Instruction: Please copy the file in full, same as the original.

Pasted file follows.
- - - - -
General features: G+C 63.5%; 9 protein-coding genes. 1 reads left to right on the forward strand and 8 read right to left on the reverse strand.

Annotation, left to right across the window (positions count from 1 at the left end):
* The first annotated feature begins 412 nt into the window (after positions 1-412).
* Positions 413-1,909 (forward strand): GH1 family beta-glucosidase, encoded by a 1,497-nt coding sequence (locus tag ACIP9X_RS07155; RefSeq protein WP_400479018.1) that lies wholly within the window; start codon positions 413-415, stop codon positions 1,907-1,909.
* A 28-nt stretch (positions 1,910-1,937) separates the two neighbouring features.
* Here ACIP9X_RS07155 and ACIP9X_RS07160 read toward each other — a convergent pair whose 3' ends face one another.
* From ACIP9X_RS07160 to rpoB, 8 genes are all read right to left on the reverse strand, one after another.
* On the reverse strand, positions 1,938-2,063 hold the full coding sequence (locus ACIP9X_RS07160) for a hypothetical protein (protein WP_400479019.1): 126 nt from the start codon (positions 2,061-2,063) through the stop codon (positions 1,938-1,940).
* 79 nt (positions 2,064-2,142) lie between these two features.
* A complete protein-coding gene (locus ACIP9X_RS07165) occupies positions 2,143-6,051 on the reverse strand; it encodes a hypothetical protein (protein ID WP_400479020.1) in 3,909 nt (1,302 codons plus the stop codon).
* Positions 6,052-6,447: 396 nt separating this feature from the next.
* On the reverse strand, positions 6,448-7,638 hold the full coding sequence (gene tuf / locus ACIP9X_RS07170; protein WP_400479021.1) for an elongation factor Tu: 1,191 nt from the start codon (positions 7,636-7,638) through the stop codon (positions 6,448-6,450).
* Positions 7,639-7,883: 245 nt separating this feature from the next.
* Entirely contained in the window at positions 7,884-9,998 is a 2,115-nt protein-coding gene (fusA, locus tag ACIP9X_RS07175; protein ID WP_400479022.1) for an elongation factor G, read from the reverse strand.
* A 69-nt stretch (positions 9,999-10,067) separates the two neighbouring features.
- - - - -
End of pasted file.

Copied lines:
General features: G+C 63.5%; 9 protein-coding genes. 1 reads left to right on the forward strand and 8 read right to left on the reverse strand.

Annotation, left to right across the window (positions count from 1 at the left end):
* The first annotated feature begins 412 nt into the window (after positions 1-412).
* Positions 413-1,909 (forward strand): GH1 family beta-glucosidase, encoded by a 1,497-nt coding sequence (locus tag ACIP9X_RS07155; RefSeq protein WP_400479018.1) that lies wholly within the window; start codon positions 413-415, stop codon positions 1,907-1,909.
* A 28-nt stretch (positions 1,910-1,937) separates the two neighbouring features.
* Here ACIP9X_RS07155 and ACIP9X_RS07160 read toward each other — a convergent pair whose 3' ends face one another.
* From ACIP9X_RS07160 to rpoB, 8 genes are all read right to left on the reverse strand, one after another.
* On the reverse strand, positions 1,938-2,063 hold the full coding sequence (locus ACIP9X_RS07160) for a hypothetical protein (protein WP_400479019.1): 126 nt from the start codon (positions 2,061-2,063) through the stop codon (positions 1,938-1,940).
* 79 nt (positions 2,064-2,142) lie between these two features.
* A complete protein-coding gene (locus ACIP9X_RS07165) occupies positions 2,143-6,051 on the reverse strand; it encodes a hypothetical protein (protein ID WP_400479020.1) in 3,909 nt (1,302 codons plus the stop codon).
* Positions 6,052-6,447: 396 nt separating this feature from the next.
* On the reverse strand, positions 6,448-7,638 hold the full coding sequence (gene tuf / locus ACIP9X_RS07170; protein WP_400479021.1) for an elongation factor Tu: 1,191 nt from the start codon (positions 7,636-7,638) through the stop codon (positions 6,448-6,450).
* Positions 7,639-7,883: 245 nt separating this feature from the next.
* Entirely contained in the window at positions 7,884-9,998 is a 2,115-nt protein-coding gene (fusA, locus tag ACIP9X_RS07175; protein ID WP_400479022.1) for an elongation factor G, read from the reverse strand.
* A 69-nt stretch (positions 9,999-10,067) separates the two neighbouring features.